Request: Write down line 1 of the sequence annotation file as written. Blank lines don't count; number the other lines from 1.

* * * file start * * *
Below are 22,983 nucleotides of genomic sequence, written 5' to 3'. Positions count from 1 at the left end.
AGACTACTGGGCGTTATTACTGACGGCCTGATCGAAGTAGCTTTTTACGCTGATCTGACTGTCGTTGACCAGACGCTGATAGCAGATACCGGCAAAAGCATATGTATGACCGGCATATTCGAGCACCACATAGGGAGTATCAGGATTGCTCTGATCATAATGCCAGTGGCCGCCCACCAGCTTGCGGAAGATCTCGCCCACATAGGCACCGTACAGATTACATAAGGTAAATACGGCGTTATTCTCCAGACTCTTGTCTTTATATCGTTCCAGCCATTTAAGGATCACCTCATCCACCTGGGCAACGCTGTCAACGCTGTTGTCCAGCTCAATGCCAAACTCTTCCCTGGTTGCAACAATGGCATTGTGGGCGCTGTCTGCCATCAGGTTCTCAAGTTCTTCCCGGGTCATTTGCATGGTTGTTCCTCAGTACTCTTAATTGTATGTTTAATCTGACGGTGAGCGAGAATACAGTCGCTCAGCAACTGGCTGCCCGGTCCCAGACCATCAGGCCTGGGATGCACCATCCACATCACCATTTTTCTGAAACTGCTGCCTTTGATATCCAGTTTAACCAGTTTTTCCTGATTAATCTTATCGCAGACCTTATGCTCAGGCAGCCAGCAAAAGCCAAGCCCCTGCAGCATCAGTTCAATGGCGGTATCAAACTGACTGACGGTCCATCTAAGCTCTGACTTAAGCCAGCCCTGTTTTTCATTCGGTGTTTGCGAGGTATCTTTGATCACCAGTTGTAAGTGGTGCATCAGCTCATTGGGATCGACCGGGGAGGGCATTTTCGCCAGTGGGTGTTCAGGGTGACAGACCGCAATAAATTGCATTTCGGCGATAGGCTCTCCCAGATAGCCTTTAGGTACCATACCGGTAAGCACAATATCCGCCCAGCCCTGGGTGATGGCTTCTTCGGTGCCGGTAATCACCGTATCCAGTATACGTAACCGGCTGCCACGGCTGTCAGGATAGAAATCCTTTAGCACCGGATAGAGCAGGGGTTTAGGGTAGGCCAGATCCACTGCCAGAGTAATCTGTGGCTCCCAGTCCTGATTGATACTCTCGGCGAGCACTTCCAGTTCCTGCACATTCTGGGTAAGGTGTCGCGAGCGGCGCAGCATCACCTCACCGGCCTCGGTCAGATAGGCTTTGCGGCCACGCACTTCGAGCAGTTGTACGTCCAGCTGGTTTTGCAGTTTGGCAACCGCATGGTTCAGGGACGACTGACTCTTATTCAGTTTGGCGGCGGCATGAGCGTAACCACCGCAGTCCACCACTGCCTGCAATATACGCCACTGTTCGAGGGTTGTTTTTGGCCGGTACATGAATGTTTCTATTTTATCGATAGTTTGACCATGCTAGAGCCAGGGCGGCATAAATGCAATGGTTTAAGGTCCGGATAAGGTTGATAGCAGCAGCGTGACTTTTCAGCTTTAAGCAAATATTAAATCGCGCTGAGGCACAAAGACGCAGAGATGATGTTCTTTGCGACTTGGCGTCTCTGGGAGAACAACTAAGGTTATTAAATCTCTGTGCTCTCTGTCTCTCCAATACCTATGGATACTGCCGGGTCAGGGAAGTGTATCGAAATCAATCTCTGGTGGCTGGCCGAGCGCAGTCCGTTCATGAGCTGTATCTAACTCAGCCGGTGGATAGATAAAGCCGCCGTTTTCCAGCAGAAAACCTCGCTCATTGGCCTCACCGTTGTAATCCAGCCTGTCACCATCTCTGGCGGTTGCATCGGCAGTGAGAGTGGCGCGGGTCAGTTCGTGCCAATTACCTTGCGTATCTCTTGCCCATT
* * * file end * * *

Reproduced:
Below are 22,983 nucleotides of genomic sequence, written 5' to 3'. Positions count from 1 at the left end.